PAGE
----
Anger can be outwardly visible, but it can also show up in ways that are subtle, indirect, and deceptive. Proverbs 26:24-26 provides an example of this...
In our interactions with others, it is easy to fall into the traps of judgmentalism, gossip, and unforgiveness. John Reid explores a better, more Christian option: mercy. It is time for us to overcome our natural, carnal reactions and implement patience and forbearance in our relationships.
Martin Collins suggests that the world is becoming angrier. Anger, whether explosive or smoldering, can lead to high blood pressure, migraine headaches, or can ultimately lead to our spiritual demise. God gets angry with the wicked every day, but is solution oriented. Jesus had anger toward the Pharisees for the hardness of their hearts as well as for the money changers defiling the temple. We ought to have indignation and anger at our own sin with righteous or godly sorrow. If we love God we must hate evil motivated by a hopelessly debased, reprobate mind. While we are commanded to be indignant or angry, we can not be angry in a sinful manner, allowing ourselves to become provoked or irritated, seething with rage. Anger should not be nursed until it becomes an entrenched condition. We parents dare not provoke our children to wrath, discouraging them. Several wrong ways to deal with anger are to try to bury anger, to bottle it up, or to ventilate it. We must ask God for the power of the Holy Spirit to remove uncontrolled anger.
The sixth commandment, forbidding murder, is rare among the Ten Commandments in that a clear and short line can be drawn between its commission and its horrible consequences. Yet, as John Ritenbaugh shows, some people—even nominal Christians—find ways to justify killing their fellow human beings, as well as themselves.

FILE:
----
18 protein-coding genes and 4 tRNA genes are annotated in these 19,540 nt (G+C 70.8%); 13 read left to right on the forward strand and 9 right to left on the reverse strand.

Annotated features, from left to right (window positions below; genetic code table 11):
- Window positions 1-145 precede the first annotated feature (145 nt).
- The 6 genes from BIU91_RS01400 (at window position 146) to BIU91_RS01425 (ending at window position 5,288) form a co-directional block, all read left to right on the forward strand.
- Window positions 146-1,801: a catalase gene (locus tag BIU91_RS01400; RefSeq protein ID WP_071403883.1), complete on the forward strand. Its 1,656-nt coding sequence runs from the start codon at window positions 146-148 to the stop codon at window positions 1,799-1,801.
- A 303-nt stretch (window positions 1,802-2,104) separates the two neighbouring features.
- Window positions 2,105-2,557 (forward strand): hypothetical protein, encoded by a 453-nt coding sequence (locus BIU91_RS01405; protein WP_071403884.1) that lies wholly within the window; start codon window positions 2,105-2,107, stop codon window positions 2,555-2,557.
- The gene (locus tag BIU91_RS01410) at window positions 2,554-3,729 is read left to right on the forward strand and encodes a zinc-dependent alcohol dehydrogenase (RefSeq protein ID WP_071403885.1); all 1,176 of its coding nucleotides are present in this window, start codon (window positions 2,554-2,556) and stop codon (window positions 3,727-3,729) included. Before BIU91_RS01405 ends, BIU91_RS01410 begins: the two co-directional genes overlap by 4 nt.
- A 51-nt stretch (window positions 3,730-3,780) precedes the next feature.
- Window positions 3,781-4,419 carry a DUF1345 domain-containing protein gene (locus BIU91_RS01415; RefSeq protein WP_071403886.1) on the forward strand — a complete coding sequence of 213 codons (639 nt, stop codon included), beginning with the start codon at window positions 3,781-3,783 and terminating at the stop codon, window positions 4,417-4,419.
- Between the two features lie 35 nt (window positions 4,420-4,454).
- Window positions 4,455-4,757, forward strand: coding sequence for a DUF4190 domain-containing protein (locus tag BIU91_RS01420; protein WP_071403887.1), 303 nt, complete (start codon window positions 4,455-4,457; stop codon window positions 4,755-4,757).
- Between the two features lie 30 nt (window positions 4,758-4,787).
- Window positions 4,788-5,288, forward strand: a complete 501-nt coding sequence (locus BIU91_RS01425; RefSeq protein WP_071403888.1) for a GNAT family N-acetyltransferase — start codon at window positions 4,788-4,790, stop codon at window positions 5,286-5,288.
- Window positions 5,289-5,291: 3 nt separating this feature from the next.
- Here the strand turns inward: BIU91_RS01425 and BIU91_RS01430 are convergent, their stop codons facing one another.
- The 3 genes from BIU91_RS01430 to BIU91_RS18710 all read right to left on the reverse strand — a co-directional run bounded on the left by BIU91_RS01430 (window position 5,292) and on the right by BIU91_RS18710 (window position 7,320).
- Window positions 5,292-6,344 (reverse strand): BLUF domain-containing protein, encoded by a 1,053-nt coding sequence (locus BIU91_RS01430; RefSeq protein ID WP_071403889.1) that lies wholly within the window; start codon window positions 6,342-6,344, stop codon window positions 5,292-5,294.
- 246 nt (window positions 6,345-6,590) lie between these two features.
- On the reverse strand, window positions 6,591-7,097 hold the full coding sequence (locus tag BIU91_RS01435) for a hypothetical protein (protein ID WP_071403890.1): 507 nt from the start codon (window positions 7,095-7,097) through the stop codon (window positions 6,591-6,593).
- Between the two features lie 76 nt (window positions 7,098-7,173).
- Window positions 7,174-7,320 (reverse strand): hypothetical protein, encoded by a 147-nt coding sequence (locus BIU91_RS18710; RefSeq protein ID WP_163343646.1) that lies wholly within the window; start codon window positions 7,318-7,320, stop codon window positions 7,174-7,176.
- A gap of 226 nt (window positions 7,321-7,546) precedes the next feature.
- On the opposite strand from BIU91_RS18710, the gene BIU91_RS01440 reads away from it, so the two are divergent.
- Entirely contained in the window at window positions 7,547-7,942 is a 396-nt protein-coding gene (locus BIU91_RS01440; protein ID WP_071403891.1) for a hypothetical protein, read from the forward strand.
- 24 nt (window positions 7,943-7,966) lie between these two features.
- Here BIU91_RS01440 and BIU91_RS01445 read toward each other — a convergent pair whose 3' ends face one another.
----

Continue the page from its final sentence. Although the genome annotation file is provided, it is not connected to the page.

Which leadership style do you follow: Andy Griffith's or Barney Fife's? Using experiences from his own life, David Maas explains that the desire to be in control and to win takes a toll on both one's relationships and one's health.
John Ritenbaugh asserts that the Father and the Son are two distinct beings, not co-equal as the trinity doctrine proclaims, but having a superior-subordinate relationship, with the Son deferring to the Father in all things. Likewise, we will be in the same God Family, but in subordinate positions to the Father and the Son. The Son provides the blueprint for us, aggressively submitting to the will of the Father, using the Holy Spirit to bring every thought into captivity. Sometimes we may do right and not receive smooth-going, as demonstrated by the harrowing experiences of the apostles. In imitating Christ, we have to learn to endure hardness, battling a life-and-death struggle with our carnal minds, totally submitting to God by walking perpetually in the Spirit, being transformed from carnal nature to the glorious character and image of God. Our submission to the Father and Christ will never end, just as Christ's submission to the Father will never end.